Daniel Gottlieb, Ph.D., a practicing psychologist and family therapist, will be live in this section every Wednesday from 3-4 p.m. ET. Leave a question or comment anytime for him!
Your husbands injury is still very new and he has had little time to adjust. He is very angry at his demise and believe it or not, mad at you and your children for putting up with his bad behaviour. If he were still able bodied, would you be putting up with the way he is behaving? You need to remind him of that. Remind him that he is still the head of the family and is still a driving force as to where the family will now. You do not need to be mean to him but you need to stand up to his anger without getting in to an arguement. Do not let the injury win.
I'm wondering: when you say your husband is refusing therapy, is it physical therapy or counseling that he is saying "no" to?
Do you think he'd be agreeable to a peer counselor, someone who has faced similar situaztions and feelings?
thanks so much for joining this discussion group. Spinal cord injury, like other medical and psychological crises, affect more than one person. They even affect more than one family and the suffering ripples out to extended family and neighbors.
And everyone copes differently.
We all know that men have more difficulty feeling their emotions let alone expressing them appropriately. I am a very sensitive and feeling kind of man, but in the year after my accident, I was afraid to feel what I felt. I was afraid to feel the vulnerability, helplessness and worthlessness that were lurking right below the surface. As a matter fact, I was convinced I was a worthless human being for well over that first year. I just faked it!
So how do we deal with those emotions? I got depressed and withdrawn, your husband lashes out. Both are pretty typical reactions to shame – and we all feel great shame when we are publicly vulnerable. So we could go on and conjecture about what he might be feeling and why.
But I am going to take a guess here that you and your children are suffering at least as much as he is if not more. And if you are still in crisis mode, you might not even know what you are feeling and what you need. If you are aware of how your children are suffering and you are sensitive to their needs, then you must have some respite and something that nurtures your spirit in order to manage the life you have right now.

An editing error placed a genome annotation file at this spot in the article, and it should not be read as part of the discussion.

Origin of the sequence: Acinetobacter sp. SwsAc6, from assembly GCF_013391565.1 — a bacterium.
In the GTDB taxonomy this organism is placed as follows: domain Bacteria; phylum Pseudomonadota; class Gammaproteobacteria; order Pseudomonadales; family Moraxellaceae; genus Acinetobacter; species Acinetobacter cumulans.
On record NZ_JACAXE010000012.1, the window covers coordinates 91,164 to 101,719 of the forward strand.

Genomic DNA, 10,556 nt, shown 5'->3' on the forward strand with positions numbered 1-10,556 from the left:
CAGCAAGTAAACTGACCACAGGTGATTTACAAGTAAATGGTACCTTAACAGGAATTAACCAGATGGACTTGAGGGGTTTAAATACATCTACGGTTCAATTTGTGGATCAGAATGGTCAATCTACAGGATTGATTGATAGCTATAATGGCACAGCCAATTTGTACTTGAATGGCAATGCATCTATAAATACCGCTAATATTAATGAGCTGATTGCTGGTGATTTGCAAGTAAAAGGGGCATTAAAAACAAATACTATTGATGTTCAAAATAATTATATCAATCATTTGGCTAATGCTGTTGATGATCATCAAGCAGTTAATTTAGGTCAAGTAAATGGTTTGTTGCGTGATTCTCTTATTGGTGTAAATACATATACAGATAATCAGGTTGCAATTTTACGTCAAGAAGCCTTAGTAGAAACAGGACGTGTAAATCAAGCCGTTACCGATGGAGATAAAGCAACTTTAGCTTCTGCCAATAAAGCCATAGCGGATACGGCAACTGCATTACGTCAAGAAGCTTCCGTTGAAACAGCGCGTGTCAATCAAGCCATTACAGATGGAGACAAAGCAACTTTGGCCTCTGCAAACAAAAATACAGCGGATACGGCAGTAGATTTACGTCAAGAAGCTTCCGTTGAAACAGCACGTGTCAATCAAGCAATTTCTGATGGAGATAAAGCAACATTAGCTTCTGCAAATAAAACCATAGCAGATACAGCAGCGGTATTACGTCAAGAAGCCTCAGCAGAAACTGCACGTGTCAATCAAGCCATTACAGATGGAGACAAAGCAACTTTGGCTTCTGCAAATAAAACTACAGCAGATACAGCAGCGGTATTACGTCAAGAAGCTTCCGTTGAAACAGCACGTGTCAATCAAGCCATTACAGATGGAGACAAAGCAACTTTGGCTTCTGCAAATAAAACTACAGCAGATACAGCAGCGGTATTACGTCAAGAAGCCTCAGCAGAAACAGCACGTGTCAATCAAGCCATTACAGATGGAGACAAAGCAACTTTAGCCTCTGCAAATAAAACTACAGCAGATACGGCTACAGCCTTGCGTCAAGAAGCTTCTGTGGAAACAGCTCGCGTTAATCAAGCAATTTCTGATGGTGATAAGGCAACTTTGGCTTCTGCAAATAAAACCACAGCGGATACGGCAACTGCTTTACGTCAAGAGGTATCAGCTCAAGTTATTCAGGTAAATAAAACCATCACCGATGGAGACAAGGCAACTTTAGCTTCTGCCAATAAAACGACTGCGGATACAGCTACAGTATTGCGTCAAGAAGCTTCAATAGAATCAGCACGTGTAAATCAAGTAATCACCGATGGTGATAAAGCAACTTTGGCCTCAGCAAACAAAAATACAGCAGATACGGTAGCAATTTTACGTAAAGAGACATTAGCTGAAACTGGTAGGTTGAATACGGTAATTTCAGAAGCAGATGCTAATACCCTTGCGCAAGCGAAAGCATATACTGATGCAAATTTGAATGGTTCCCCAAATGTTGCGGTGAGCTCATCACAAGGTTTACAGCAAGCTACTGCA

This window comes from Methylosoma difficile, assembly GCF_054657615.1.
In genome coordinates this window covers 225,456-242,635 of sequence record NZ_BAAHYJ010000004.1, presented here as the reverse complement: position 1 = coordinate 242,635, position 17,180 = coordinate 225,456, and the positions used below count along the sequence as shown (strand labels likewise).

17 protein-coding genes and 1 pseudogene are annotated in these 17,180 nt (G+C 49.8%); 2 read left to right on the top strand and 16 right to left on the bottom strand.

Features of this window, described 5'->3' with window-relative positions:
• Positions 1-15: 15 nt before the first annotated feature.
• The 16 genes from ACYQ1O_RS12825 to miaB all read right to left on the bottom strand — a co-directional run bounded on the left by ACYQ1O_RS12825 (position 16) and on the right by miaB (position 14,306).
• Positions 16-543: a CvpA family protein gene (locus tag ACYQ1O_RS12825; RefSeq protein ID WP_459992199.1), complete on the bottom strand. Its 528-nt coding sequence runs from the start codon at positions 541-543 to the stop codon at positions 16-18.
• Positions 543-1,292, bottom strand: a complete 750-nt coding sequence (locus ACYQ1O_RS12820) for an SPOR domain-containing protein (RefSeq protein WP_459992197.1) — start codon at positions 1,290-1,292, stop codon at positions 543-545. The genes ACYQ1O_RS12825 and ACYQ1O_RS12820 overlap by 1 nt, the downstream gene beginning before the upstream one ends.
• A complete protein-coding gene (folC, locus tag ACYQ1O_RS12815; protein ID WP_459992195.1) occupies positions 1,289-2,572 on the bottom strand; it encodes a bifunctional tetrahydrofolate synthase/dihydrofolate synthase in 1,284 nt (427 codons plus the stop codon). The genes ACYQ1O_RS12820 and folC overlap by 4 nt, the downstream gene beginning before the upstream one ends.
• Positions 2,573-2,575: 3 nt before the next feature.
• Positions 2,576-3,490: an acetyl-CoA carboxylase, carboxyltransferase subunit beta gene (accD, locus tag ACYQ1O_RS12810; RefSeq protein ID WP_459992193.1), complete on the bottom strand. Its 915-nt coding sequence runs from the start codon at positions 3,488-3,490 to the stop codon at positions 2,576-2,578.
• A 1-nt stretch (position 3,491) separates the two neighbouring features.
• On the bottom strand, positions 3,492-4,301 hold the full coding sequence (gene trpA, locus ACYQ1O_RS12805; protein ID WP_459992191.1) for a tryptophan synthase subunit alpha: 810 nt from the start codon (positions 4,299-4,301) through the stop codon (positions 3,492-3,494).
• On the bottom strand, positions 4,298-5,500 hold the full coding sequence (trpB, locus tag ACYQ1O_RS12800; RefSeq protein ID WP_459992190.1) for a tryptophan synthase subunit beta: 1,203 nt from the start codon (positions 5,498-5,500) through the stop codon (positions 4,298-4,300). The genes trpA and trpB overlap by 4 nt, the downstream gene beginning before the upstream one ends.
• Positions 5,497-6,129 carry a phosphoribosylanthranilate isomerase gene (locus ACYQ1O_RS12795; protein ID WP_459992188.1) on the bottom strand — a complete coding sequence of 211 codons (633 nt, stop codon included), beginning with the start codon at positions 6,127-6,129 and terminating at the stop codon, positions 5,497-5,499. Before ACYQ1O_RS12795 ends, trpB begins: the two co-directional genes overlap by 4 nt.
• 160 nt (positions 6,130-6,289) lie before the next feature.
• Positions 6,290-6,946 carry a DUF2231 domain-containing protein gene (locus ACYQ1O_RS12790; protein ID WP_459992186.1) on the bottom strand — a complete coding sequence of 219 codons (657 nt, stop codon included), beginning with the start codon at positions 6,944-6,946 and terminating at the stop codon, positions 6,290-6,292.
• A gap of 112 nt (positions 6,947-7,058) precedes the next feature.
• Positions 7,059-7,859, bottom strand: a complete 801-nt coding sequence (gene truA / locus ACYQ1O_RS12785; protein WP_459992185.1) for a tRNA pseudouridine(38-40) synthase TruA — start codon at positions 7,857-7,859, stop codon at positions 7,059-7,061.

Please do not forgo your social life. Go out with friends, think about how you can return to some semblance of the life you had one year ago. If you were working, could you return at least part time? If you were involved in volunteer activities, it's important that you continue to that. Find something that makes you feel happy and try to do it every day. I know I am asking a lot of you, but your body/soul and your children all need this to happen.
Ideally, your husband would be in psychotherapy and you would also be seen as a family on a regular basis. If that doesn't happen, see if he will go with the family to therapy. If not, please consider just going with your children. But please make sure you find someone who is a. Trained as a family therapist and b: knows something about dealing with the impact of medical problems on the family.
And one of the most important issues here is what your husband and your marriage were both like before this accident.
I hope some of this was helpful for you and I look forward to your future postings.
Please take care. Please
He can meditate, listen to soft music and spend quality time with the family. It will help him and his family to relax.
And I had one other thought.
Even if it's not being verbalized, you are all in the process of renegotiating and re-evaluating roles and rules. He needs to be taken care of physically and he needs compassion for the emotions he feels (to the extent that he can voice them). And you need care and compassion just as much.
I love what Deb said when she said "don't let the disability win". Please tell him what you want of him and how he could help you and do the same with him.
And I want to come back to what I said. If he won't go, please go to counseling either by yourself or with your children. I would prefer a support group if there is one around, but counseling should be helpful also.